By Tim Leeds
The Clack Museum Foundation board received the $15,000 donation pledged by an anonymous local donor and voted Wednesday to make the final mortgage payment on the Heritage Center.
The foundation was notified this week that the U.S. Postal Service had offered to recast the mortgage on the old post office, splitting the final $15,000 payment into two payments, $7,500 in 2001 and $7,500 in 2002.
Gary Wilson, vice president of the foundation board, said today the board voted to pay the entire balance this year, to remove the debt and to avoid any problems making the $7,500 payment next year.
"Besides, that's what the (donor) gave us the money for," he added.
The foundation actually leases the building from the city of Havre, which uses the lease payment to make a mortgage payment to the Postal Service. The building once housed the Havre post office.
The foundation pays $1,000 a year. Additional lease payments of $5,000, $5,000, $10,000, $10,000 and $15,000 were due by Aug. 30 in the five years of the contract. The final payment was due at the end of this month.
"We'll have a little mortgage burning celebration" once the foundation receives official notice from the city that the debt is paid off, Wilson said.
The foundation said in mid-July it did not have the money to make the payment and that the Heritage Center could be lost.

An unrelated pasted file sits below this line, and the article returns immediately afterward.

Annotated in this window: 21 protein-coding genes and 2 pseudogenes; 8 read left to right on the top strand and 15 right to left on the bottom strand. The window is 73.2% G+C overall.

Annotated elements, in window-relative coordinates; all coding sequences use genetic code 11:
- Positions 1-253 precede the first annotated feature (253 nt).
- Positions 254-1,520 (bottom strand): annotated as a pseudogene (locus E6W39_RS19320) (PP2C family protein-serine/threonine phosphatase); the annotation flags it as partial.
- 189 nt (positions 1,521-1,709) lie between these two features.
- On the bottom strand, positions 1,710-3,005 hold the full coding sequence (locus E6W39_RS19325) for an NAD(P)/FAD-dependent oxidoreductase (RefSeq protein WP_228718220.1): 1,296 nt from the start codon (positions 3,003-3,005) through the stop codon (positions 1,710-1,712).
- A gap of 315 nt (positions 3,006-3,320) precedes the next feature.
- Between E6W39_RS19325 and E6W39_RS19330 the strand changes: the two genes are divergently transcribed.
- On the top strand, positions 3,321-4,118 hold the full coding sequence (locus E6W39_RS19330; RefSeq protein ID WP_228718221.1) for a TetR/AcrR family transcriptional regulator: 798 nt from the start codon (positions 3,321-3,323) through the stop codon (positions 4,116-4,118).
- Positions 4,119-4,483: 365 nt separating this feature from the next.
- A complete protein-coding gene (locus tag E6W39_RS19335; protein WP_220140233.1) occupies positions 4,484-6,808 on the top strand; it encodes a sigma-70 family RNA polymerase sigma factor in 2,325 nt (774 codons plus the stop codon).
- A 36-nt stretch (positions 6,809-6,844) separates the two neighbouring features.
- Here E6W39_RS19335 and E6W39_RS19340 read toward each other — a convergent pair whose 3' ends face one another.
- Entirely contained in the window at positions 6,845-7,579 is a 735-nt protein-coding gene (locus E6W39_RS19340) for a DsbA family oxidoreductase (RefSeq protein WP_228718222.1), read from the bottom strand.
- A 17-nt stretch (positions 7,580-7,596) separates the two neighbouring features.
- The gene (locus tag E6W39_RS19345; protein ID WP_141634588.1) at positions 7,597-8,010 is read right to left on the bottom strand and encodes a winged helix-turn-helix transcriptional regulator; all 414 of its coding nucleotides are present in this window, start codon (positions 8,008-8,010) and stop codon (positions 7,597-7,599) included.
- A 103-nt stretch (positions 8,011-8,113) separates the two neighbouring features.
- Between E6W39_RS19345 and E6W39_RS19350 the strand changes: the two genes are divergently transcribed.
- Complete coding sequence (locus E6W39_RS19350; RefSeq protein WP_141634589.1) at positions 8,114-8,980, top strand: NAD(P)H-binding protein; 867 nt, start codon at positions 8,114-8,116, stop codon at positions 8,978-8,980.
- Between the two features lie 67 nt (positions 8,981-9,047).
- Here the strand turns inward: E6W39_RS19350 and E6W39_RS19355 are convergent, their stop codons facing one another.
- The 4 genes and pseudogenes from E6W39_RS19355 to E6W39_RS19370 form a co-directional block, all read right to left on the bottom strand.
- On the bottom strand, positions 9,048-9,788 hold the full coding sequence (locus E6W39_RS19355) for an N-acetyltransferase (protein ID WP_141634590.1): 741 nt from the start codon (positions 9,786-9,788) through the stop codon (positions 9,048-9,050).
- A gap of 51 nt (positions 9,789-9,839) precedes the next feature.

The foundation reported it had received donations of $18,500 by July 26. Board member Ardelle Hurlburt said that would only be enough to pay the expenses through August and that the board is now engaging in additional fund raising.
The Aug. 30 payment was the big hurdle, Wilson added, but the foundation must still pay its month-to-month expenses, so help from people in the community is still needed.
"It's not easy but things are easier," he said. "We really need major help for a couple years until we get this turned around, and we are turning this around."
Wilson said a major goal will be to promote people joining the foundation or renting the former post office boxes in the Heritage Center.
A committee meets tonight to plan activities the foundation will have at the Great Northern Fair. Wilson said a space at the fair has been donated for the foundation to use. He added that the foundation is trying to find someone who would be interested in donating some beef it could use for a raffle.
He said they are also planning other fund-raisers after the fair. The foundation gave up on using a "kiss-the-pig" fund-raiser when it found out the local Red Cross is already planning to use that event, but other moneymakers are being considered.
Wilson said the foundation is continuing its cultural events for the community, which have been pretty successful. He said 38 people attended Tuesday night's lecture. He added that lectures, celebrity luncheons and other events are planned through November.